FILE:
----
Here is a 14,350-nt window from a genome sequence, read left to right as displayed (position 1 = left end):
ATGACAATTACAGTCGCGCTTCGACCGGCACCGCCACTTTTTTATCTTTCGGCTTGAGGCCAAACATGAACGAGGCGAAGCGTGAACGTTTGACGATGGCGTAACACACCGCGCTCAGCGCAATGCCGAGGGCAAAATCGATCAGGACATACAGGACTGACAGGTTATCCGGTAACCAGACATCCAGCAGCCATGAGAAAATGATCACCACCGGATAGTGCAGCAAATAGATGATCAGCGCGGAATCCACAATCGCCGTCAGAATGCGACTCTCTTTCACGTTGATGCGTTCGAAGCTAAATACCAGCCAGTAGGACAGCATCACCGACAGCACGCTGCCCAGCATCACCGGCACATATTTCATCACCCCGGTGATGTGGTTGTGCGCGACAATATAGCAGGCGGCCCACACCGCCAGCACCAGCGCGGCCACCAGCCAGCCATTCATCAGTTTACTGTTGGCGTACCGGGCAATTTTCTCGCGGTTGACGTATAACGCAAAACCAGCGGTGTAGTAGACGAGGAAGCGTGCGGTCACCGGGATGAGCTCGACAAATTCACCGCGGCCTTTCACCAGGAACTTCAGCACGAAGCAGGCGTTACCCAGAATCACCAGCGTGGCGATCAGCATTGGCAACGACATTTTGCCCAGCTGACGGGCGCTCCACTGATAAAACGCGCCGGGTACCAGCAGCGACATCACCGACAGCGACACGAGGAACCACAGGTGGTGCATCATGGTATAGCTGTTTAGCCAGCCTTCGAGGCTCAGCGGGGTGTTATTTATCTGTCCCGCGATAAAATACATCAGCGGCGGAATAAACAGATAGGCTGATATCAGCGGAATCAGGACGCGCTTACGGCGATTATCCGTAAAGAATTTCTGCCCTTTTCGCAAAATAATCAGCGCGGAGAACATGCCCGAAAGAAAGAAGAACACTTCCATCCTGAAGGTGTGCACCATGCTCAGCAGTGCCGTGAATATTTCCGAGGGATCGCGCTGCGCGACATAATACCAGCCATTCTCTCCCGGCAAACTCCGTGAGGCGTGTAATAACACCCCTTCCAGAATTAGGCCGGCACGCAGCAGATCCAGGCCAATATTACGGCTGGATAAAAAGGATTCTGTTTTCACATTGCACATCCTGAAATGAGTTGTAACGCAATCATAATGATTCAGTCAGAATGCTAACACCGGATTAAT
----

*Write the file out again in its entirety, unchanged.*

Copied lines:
Here is a 14,350-nt window from a genome sequence, read left to right as displayed (position 1 = left end):
ATGACAATTACAGTCGCGCTTCGACCGGCACCGCCACTTTTTTATCTTTCGGCTTGAGGCCAAACATGAACGAGGCGAAGCGTGAACGTTTGACGATGGCGTAACACACCGCGCTCAGCGCAATGCCGAGGGCAAAATCGATCAGGACATACAGGACTGACAGGTTATCCGGTAACCAGACATCCAGCAGCCATGAGAAAATGATCACCACCGGATAGTGCAGCAAATAGATGATCAGCGCGGAATCCACAATCGCCGTCAGAATGCGACTCTCTTTCACGTTGATGCGTTCGAAGCTAAATACCAGCCAGTAGGACAGCATCACCGACAGCACGCTGCCCAGCATCACCGGCACATATTTCATCACCCCGGTGATGTGGTTGTGCGCGACAATATAGCAGGCGGCCCACACCGCCAGCACCAGCGCGGCCACCAGCCAGCCATTCATCAGTTTACTGTTGGCGTACCGGGCAATTTTCTCGCGGTTGACGTATAACGCAAAACCAGCGGTGTAGTAGACGAGGAAGCGTGCGGTCACCGGGATGAGCTCGACAAATTCACCGCGGCCTTTCACCAGGAACTTCAGCACGAAGCAGGCGTTACCCAGAATCACCAGCGTGGCGATCAGCATTGGCAACGACATTTTGCCCAGCTGACGGGCGCTCCACTGATAAAACGCGCCGGGTACCAGCAGCGACATCACCGACAGCGACACGAGGAACCACAGGTGGTGCATCATGGTATAGCTGTTTAGCCAGCCTTCGAGGCTCAGCGGGGTGTTATTTATCTGTCCCGCGATAAAATACATCAGCGGCGGAATAAACAGATAGGCTGATATCAGCGGAATCAGGACGCGCTTACGGCGATTATCCGTAAAGAATTTCTGCCCTTTTCGCAAAATAATCAGCGCGGAGAACATGCCCGAAAGAAAGAAGAACACTTCCATCCTGAAGGTGTGCACCATGCTCAGCAGTGCCGTGAATATTTCCGAGGGATCGCGCTGCGCGACATAATACCAGCCATTCTCTCCCGGCAAACTCCGTGAGGCGTGTAATAACACCCCTTCCAGAATTAGGCCGGCACGCAGCAGATCCAGGCCAATATTACGGCTGGATAAAAAGGATTCTGTTTTCACATTGCACATCCTGAAATGAGTTGTAACGCAATCATAATGATTCAGTCAGAATGCTAACACCGGATTAAT